Subject:     Advisee question: possible dissertation topics?
Date:     Thu, 19 Feb 2009 06:07:38 -0600
From:     Cory Allen Heidelberger
To:     Deokar, Amit [academic advisor]
I’m looking to narrow down choices for the dissertation topic. Here are four possible dissertation areas. I still don’t know if any of my interests fit into the dissertation paradigm, but they are topics that I could quite happily occupy myself with for a year or more. If you can give them a once-over and offer a thumbs-up or thumbs-down:
  1. I’d like to build a prototype of the Citizen-Legislator Discourse System that I talked about back in 614 and worked on for the SRI last year. We can’t implement the legislator side of it, but we could work on the citizen information and discourse part of the system. I could build it, test it, run it during the 2010 legislative session, evaluate user satisfaction, and offer future directions for research, design improvements, and actual implementation. The project would also include a rich review of existing legislative websites and private initiatives to educate and involve citizens in the legislative process.
  2. I could build on the e-participatory budgeting project we’re talking about here in 838. Doing the project at the local level would synthesize some of the local e-govt research I’ve been doing for the 890 seminar.
  3. Moving further afield, the Northwest Area Foundation’s Horizons project coordinates rural community development projects across South Dakota and several other states. Earlier, they used an online reporting system for community participants to report the progress of their local efforts. The system did not work well. For an 18-month cycle of projects beginning in 2007, the Horizons project implemented a new community blogging system to serve that reporting function. I think there could be a great case study here, comparing the design and performance of the two systems, talking to the designer (Griff Wigley from Northfield, MN) for perspective, interviewing Horizons staff and community members across South Dakota about their satisfaction with the community blogging system.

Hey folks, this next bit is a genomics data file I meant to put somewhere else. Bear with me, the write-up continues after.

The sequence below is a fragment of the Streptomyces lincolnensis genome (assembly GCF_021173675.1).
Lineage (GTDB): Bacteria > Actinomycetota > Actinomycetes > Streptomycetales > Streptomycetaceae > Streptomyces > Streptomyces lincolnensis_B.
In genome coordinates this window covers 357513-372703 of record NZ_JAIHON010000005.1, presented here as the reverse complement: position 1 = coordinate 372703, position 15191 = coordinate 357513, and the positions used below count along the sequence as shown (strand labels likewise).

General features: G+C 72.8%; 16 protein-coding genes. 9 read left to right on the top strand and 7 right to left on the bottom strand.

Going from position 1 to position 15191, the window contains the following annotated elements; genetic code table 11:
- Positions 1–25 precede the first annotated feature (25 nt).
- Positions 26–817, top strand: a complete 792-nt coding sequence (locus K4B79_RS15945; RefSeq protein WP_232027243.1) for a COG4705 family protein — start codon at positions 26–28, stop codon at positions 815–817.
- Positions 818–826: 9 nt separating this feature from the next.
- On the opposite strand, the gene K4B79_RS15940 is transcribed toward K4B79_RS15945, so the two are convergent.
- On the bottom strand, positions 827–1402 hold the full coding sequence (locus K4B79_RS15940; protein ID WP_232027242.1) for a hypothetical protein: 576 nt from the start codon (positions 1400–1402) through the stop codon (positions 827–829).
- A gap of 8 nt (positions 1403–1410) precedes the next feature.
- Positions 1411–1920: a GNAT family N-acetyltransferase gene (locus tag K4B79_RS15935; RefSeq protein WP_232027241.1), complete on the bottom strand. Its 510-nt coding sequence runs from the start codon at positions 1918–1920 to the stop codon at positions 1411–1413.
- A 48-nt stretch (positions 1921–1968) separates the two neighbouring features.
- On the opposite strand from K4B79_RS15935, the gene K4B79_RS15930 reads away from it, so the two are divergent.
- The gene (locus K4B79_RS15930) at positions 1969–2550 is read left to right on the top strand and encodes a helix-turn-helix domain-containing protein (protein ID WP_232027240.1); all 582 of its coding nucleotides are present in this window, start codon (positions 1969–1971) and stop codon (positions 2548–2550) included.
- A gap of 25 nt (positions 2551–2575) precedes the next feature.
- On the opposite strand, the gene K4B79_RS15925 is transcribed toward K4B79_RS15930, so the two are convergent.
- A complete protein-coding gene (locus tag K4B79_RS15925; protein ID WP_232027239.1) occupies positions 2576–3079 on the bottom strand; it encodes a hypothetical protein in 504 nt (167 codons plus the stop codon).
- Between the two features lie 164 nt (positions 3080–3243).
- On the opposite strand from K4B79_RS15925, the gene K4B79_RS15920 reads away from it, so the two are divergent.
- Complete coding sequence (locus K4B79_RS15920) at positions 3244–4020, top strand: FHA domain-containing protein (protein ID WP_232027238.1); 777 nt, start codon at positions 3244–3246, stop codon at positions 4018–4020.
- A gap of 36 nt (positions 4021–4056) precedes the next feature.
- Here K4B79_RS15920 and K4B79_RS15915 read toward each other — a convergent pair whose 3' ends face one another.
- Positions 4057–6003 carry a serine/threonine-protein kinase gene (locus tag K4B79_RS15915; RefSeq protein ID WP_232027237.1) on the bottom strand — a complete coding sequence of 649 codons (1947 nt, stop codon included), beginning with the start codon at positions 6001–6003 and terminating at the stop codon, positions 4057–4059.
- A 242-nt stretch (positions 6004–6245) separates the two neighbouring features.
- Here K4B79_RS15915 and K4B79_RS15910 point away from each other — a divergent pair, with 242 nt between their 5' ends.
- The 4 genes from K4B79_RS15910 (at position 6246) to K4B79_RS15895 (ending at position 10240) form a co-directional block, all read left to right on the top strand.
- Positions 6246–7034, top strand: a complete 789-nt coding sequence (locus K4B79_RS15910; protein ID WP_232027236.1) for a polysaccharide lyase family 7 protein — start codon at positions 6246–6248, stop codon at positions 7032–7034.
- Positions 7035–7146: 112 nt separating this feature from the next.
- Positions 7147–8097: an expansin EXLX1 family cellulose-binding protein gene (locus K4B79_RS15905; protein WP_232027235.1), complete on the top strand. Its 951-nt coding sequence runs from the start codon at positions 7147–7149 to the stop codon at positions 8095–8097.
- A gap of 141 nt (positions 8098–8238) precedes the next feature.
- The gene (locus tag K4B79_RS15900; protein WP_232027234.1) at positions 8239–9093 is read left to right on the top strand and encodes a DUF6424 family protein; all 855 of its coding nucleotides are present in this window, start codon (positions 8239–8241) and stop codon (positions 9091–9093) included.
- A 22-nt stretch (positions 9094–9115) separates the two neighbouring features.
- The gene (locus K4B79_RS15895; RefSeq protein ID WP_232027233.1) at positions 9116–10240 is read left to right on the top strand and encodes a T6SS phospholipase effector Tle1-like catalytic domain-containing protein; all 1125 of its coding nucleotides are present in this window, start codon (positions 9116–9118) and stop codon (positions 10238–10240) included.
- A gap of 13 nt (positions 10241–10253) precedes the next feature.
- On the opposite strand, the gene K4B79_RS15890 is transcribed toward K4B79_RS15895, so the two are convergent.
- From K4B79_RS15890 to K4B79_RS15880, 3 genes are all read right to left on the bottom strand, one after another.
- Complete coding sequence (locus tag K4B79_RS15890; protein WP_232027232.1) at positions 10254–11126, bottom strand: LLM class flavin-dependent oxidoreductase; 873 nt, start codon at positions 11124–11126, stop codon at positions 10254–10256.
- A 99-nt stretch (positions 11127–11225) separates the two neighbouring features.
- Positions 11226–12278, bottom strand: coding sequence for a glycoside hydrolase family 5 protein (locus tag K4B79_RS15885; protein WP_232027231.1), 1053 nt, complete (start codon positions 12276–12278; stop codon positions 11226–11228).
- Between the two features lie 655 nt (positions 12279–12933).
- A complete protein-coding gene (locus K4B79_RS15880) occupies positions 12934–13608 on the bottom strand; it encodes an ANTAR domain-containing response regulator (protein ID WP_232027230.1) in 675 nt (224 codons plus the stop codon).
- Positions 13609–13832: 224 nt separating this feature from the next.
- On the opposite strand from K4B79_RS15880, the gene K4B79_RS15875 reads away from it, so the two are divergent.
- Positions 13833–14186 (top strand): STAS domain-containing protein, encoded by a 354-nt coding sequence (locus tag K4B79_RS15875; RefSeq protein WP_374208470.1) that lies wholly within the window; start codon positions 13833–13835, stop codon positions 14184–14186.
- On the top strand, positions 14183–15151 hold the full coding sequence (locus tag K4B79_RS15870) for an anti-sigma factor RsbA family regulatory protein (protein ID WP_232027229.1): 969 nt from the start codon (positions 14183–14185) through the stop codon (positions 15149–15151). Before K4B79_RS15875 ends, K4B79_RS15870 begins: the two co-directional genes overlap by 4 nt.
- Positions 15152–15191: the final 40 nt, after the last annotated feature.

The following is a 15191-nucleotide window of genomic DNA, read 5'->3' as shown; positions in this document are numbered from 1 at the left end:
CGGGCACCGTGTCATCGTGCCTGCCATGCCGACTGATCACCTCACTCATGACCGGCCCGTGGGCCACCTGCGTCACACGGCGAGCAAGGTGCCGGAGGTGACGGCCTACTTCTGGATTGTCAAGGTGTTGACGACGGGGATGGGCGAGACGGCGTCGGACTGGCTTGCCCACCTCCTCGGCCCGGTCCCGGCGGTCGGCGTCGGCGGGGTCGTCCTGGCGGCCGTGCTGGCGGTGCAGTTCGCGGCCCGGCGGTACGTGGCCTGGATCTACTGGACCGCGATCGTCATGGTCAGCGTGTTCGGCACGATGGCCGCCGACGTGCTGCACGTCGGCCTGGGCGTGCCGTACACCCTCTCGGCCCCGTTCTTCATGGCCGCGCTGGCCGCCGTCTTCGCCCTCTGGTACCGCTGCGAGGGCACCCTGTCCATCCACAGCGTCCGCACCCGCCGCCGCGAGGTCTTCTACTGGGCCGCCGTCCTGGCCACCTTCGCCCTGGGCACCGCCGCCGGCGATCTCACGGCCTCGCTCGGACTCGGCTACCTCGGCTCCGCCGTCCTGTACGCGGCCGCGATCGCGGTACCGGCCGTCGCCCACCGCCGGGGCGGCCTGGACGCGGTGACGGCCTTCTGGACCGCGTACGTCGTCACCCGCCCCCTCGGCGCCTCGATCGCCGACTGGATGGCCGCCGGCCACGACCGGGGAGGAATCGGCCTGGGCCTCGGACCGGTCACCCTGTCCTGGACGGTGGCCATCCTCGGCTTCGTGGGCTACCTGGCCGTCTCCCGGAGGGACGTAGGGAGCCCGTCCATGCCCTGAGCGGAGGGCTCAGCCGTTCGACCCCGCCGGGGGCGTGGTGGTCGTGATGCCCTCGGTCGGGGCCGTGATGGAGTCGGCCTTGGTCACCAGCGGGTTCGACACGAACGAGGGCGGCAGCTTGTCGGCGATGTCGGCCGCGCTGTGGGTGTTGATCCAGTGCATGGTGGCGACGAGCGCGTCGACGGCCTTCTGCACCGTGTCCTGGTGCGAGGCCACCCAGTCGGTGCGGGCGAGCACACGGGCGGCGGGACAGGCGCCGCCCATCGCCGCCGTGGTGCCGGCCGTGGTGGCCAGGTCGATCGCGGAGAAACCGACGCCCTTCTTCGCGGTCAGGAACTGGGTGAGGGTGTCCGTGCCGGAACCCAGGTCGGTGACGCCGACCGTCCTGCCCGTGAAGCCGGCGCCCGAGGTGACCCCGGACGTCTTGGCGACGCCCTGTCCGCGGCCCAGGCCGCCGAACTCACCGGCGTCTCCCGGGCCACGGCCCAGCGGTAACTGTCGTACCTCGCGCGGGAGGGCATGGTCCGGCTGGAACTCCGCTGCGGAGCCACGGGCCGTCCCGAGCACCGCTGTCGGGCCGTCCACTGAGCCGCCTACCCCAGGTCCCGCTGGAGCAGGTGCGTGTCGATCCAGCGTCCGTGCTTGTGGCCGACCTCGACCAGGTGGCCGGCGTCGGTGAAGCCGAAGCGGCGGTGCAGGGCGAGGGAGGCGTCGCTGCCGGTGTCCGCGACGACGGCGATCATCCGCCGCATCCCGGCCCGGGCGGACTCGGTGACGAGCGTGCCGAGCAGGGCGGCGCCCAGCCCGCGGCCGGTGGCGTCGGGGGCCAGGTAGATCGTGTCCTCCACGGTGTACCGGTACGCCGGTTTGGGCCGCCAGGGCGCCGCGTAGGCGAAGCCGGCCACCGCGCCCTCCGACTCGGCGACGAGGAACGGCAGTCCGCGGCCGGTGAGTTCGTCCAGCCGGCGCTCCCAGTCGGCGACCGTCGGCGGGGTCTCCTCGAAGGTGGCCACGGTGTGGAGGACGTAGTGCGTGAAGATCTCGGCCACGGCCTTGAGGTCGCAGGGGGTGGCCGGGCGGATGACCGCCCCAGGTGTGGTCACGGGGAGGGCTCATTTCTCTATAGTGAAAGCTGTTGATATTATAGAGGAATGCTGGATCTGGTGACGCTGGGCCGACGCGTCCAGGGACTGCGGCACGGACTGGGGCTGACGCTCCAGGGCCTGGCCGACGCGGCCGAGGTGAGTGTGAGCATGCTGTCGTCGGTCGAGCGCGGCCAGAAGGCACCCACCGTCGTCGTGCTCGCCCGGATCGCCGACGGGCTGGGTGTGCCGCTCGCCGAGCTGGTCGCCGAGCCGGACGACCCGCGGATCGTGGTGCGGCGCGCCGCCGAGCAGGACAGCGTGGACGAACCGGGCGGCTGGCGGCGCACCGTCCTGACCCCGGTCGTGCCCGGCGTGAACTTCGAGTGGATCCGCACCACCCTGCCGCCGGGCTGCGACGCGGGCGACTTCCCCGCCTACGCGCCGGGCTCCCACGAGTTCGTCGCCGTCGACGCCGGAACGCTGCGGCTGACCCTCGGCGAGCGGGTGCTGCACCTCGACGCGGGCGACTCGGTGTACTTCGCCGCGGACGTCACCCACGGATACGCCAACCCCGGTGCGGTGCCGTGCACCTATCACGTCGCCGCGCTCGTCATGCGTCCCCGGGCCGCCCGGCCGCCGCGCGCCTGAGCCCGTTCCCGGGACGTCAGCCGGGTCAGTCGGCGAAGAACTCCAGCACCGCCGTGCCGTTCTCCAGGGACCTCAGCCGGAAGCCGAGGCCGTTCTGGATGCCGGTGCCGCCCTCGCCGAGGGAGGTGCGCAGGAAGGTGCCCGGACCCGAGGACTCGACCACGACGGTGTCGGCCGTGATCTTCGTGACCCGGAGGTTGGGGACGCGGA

4. Another case study: South Dakota high school speech coaches are adopting a software solution to handle KM and DSS for tournament management. There could be an interesting study here of satisfaction among a community of practice with the non-mandatory adoption of a new system. Coaches did have to adopt the system for one tournament, but there was an interesting progression of adoption for other tournaments. There could be some interesting discussion of resistance and advocacy. As a veteran of speech activities and regular tournament judge, I have almost complete access to the practitioners for interviews and documents in this case. Plus, as a tournament director here on campus, I would have an opportunity to implement the software myself and offer direct experience with the technology.

If any of those sound close to dissertation-worthy material, let me know, and I’ll happily narrow down my work and bulk up for the formal proposal. Thank you.

CAH

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